San Francisco Tenants Seek Speculation Tax

Mock bowling pins with the names of leading San Francisco speculators.SAN FRANCISCO—This November, voters in San Francisco have a chance to discourage real-estate speculation by enacting a stiff tax on fast-turnover property sales.

The Proposition G ballot initiative would levy a tax of 14 to 24 percent on the sale price of multi-unit residential buildings if the owner sells the property within five years of acquiring it, with buildings sold within one year taxed at the highest rate. It would exempt owner-occupied buildings, housing reserved for low- and middle-income people, and buildings with 30 or more apartments.

“We’re pretty confident it will pass,” says Andrew Szeto, an organizer with the San Francisco Tenants Union (SFTU), one of the sponsoring groups. Former City Supervisor Harvey Milk, the nation’s first openly gay major-city elected official, proposed a similar tax before he was murdered in 1978.

The measure, developed by a coalition of tenant and community organizations in February, is intended to “stop real-estate flipping” and ease the city’s housing crisis. San Francisco has gentrified rapidly under an influx of tech-industry money. Two-bedroom apartments commonly rent for $4,000 a month. Evictions increased by 38 percent from 2010 to 2013, with the number passing 1,700 a year in a city of 825,000 people. Homeless people are highly visible downtown, despite frequent crackdowns.

San Francisco’s housing crisis may resemble New York’s more than any other U.S. city does. Like New York, it’s a city with a limited amount of space—especially space accessible by public transportation—that has always drawn immigrants, artistic types, and job-seekers, and it has recently been inundated with a tsunami of money that has driven housing costs beyond the reach of most residents. AirBnB recently advertised a room in the North Beach neighborhood for $800 a night, and a new luxury high-rise touts its $4,300 one-bedrooms as a dormitory for workers at the Twitter headquarters half a block away. There is “no affordable housing,” Szeto says flatly.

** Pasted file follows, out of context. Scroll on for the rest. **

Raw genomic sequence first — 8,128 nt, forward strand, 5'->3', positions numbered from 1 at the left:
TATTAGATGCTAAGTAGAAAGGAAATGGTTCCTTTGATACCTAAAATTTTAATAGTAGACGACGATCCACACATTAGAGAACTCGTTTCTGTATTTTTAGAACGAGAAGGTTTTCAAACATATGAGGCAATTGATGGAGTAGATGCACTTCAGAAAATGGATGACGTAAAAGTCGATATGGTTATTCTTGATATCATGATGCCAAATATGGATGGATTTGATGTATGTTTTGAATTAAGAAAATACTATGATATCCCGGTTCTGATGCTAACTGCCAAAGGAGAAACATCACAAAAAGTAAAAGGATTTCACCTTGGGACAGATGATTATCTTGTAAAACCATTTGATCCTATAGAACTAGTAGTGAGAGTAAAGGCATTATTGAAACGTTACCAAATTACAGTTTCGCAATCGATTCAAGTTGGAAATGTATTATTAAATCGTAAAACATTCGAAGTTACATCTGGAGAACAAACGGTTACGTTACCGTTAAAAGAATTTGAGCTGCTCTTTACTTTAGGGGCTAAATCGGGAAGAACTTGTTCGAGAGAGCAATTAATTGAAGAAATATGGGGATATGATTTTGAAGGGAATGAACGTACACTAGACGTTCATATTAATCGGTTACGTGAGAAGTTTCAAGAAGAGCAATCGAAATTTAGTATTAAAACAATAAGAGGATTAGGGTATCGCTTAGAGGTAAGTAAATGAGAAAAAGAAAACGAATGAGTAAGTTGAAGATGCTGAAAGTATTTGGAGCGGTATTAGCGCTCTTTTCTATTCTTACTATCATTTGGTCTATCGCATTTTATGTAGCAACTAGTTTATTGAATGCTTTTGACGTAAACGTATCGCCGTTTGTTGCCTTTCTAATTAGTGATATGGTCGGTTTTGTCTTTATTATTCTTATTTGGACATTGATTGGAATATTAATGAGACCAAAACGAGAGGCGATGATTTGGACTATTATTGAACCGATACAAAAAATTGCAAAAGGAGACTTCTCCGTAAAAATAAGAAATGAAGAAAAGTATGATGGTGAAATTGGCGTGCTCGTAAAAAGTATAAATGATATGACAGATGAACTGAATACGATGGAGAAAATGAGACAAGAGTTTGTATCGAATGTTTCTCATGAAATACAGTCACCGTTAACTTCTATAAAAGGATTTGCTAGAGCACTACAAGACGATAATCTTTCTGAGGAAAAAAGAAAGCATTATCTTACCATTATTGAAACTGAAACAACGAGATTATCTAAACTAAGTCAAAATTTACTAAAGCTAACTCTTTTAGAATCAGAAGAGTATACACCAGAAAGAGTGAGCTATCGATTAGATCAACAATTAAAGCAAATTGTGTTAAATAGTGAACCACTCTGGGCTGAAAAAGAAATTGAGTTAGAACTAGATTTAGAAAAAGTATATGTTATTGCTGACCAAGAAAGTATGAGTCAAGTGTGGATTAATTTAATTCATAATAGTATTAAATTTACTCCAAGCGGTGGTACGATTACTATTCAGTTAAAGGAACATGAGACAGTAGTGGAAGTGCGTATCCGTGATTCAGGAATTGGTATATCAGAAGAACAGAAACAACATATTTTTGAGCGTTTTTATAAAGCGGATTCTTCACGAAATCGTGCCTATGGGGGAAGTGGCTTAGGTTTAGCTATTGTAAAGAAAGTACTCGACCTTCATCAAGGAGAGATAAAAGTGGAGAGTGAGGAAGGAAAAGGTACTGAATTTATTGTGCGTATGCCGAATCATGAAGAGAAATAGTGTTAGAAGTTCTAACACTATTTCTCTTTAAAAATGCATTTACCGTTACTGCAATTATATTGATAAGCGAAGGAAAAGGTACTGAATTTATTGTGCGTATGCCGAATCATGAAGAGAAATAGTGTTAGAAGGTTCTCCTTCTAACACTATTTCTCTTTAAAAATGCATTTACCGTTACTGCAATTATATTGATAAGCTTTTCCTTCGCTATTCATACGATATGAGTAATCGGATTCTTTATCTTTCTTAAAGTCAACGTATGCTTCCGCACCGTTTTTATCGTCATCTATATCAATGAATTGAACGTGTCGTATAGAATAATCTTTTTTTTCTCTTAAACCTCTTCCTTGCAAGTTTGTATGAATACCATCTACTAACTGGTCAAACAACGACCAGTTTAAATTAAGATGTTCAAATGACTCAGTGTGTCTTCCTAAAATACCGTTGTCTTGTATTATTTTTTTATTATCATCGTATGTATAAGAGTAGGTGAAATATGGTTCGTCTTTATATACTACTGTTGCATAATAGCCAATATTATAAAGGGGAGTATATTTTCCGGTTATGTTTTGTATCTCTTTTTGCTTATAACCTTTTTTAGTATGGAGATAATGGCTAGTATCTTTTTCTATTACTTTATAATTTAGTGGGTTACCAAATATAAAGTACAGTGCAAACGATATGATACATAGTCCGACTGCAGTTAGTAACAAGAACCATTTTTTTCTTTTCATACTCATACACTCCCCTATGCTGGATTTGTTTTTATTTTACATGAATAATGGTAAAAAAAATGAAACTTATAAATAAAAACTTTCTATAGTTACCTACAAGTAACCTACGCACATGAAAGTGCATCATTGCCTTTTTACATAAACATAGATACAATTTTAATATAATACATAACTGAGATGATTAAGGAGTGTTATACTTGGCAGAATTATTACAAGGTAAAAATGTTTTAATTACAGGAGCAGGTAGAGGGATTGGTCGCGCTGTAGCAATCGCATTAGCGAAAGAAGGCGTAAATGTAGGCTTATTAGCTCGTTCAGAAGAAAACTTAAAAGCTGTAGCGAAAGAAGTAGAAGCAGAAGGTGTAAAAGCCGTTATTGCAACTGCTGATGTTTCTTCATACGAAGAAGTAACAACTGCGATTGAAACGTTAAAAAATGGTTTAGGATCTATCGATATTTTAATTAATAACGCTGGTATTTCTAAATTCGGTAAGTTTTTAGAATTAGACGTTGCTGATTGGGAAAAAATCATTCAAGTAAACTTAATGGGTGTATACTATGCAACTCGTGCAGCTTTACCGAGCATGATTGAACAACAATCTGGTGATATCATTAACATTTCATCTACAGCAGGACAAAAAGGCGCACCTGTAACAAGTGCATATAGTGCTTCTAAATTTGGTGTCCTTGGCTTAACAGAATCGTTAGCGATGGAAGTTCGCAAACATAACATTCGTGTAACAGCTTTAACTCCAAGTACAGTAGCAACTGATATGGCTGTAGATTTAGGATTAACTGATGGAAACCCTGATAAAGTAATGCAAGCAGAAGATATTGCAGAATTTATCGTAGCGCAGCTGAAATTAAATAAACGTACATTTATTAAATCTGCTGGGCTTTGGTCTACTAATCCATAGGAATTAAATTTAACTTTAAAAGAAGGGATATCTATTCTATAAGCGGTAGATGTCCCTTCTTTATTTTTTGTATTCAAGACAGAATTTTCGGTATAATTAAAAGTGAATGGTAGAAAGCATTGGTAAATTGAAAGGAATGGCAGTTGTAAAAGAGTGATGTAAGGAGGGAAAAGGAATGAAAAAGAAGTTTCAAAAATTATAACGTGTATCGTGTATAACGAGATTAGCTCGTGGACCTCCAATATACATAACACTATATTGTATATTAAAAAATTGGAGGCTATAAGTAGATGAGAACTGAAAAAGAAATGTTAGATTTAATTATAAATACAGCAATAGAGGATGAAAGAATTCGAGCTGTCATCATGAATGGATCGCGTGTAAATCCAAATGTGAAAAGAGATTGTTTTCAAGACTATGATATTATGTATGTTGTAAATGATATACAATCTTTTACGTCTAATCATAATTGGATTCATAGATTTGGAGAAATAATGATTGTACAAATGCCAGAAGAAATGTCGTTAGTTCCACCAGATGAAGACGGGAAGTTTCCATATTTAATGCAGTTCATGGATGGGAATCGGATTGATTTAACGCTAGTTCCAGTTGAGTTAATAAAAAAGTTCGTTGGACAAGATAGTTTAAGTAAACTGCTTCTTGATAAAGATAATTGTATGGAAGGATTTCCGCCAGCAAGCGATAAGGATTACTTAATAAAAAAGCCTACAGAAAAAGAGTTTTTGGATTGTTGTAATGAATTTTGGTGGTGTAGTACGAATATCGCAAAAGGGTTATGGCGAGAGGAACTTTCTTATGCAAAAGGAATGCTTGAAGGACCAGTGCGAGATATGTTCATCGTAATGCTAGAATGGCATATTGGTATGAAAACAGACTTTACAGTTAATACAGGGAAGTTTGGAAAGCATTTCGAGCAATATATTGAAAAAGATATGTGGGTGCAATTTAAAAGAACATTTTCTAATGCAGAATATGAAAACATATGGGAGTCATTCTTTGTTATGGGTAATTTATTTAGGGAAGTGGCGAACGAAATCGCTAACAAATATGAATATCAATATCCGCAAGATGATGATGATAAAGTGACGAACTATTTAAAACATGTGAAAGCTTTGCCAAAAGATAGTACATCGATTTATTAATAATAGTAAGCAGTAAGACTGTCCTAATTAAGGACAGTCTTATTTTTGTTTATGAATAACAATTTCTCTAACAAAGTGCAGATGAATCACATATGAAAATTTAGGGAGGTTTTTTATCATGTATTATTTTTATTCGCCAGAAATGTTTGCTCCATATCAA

The city enacted rent control in 1979. It now covers slightly more than three-fourths of the estimated 222,000 rental units, with around 10,000 apartments lost to rent control since 2005. As in New York, a state law, from 1995, bars local governments from strengthening their rent regulations. The system usually limits annual rent increases to around 1 percent, but landlords can charge market rate for vacant apartments, although they remain rent-controlled after that increase. To get tenants out, says Szeto, owners offer them buyouts, threaten to evict them, or abuse the “owner move-in” provision in the law.

The major loophole, however, is the Ellis Act, a 1980s state law that lets landlords evict tenants if they are selling their property and—in theory, at least—going out of the real-estate business. “It’s mostly used by speculators to evict rent-controlled tenants,” says Szeto. “They aren’t getting out of the business.” Speculators, he explains, use limited-liability corporations to pretend that they’re selling their buildings to an unrelated entity: One of the most notorious, Michael Harrison’s Vanguard Properties, had an LLC called Pineapple Boy Express.